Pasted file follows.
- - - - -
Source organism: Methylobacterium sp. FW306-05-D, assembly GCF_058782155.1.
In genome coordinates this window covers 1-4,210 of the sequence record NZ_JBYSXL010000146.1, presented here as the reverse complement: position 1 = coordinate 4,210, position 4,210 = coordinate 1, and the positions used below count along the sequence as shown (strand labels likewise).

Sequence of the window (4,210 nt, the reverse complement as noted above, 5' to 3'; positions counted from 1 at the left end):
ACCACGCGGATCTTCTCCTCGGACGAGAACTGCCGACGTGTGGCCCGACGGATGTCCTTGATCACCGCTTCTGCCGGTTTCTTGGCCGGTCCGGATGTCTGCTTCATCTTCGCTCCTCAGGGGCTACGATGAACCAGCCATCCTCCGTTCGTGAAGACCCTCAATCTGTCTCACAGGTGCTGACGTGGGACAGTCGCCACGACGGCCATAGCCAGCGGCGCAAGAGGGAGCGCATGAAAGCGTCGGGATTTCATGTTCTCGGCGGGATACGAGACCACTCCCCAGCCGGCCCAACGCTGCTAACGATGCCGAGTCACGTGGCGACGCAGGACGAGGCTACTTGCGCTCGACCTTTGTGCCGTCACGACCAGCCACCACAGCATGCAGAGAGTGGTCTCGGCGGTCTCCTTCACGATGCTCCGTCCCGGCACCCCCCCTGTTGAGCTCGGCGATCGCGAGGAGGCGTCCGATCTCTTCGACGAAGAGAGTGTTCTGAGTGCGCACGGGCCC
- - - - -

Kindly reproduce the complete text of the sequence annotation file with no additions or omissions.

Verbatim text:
Source organism: Methylobacterium sp. FW306-05-D, assembly GCF_058782155.1.
In genome coordinates this window covers 1-4,210 of the sequence record NZ_JBYSXL010000146.1, presented here as the reverse complement: position 1 = coordinate 4,210, position 4,210 = coordinate 1, and the positions used below count along the sequence as shown (strand labels likewise).

Sequence of the window (4,210 nt, the reverse complement as noted above, 5' to 3'; positions counted from 1 at the left end):
ACCACGCGGATCTTCTCCTCGGACGAGAACTGCCGACGTGTGGCCCGACGGATGTCCTTGATCACCGCTTCTGCCGGTTTCTTGGCCGGTCCGGATGTCTGCTTCATCTTCGCTCCTCAGGGGCTACGATGAACCAGCCATCCTCCGTTCGTGAAGACCCTCAATCTGTCTCACAGGTGCTGACGTGGGACAGTCGCCACGACGGCCATAGCCAGCGGCGCAAGAGGGAGCGCATGAAAGCGTCGGGATTTCATGTTCTCGGCGGGATACGAGACCACTCCCCAGCCGGCCCAACGCTGCTAACGATGCCGAGTCACGTGGCGACGCAGGACGAGGCTACTTGCGCTCGACCTTTGTGCCGTCACGACCAGCCACCACAGCATGCAGAGAGTGGTCTCGGCGGTCTCCTTCACGATGCTCCGTCCCGGCACCCCCCCTGTTGAGCTCGGCGATCGCGAGGAGGCGTCCGATCTCTTCGACGAAGAGAGTGTTCTGAGTGCGCACGGGCCC